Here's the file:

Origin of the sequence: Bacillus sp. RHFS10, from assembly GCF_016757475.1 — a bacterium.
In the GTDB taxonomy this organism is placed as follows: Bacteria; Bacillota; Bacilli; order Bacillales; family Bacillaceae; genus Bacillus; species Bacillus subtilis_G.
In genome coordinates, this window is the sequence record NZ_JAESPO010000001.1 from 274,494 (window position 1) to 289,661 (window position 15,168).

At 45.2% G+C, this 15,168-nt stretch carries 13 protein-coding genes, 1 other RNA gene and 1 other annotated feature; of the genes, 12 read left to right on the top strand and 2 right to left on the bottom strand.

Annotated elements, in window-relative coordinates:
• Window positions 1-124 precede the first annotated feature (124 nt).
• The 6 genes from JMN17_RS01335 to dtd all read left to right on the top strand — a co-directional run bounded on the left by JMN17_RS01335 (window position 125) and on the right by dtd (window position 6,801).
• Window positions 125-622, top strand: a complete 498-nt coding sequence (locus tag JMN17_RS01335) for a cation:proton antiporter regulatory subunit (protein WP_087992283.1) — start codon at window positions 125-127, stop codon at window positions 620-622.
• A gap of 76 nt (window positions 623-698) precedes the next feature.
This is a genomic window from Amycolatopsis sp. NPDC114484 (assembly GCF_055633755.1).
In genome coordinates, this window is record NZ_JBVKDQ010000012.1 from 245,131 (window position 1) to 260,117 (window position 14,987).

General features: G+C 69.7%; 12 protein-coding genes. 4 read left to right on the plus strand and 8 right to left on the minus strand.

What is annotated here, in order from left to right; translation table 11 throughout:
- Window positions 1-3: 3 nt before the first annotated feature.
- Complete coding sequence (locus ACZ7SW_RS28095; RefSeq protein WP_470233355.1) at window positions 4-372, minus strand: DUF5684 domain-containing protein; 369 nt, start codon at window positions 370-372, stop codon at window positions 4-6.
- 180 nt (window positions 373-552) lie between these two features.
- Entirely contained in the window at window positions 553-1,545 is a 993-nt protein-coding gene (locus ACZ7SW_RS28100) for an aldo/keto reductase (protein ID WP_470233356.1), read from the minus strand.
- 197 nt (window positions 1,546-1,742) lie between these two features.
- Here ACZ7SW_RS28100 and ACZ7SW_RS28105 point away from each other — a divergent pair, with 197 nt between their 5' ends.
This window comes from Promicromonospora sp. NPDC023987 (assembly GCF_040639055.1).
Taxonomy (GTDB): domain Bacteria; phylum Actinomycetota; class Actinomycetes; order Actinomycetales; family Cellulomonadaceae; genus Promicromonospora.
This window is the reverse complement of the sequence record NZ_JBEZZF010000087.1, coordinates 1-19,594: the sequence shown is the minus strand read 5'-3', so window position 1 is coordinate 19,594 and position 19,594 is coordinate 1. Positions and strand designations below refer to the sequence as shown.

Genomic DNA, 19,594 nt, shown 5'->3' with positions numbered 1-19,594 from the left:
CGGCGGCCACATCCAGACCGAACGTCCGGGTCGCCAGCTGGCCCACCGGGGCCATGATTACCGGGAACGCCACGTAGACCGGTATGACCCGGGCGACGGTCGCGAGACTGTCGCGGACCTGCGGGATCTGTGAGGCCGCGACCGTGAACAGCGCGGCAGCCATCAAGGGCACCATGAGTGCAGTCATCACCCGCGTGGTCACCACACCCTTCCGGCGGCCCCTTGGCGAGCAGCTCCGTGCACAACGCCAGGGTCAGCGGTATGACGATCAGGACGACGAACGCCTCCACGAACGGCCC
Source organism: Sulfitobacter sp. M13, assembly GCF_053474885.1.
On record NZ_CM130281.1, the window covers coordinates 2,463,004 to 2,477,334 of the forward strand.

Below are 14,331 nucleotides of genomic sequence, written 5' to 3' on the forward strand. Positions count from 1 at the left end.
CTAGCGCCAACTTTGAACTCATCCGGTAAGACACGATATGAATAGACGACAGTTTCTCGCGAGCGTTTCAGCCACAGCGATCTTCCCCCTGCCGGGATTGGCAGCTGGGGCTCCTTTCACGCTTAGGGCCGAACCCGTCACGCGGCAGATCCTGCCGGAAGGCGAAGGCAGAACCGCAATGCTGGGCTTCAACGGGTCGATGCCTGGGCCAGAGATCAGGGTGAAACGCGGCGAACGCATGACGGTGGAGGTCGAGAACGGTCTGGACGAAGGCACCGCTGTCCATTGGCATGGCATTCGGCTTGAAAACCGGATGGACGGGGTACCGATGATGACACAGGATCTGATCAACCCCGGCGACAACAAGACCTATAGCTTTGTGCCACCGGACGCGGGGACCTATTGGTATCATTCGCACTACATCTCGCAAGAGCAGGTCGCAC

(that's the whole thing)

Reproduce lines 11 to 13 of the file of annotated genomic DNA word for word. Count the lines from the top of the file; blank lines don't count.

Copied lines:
In genome coordinates, this window is record NZ_JBVKDQ010000012.1 from 245,131 (window position 1) to 260,117 (window position 14,987).

General features: G+C 69.7%; 12 protein-coding genes. 4 read left to right on the plus strand and 8 right to left on the minus strand.

What is annotated here, in order from left to right; translation table 11 throughout: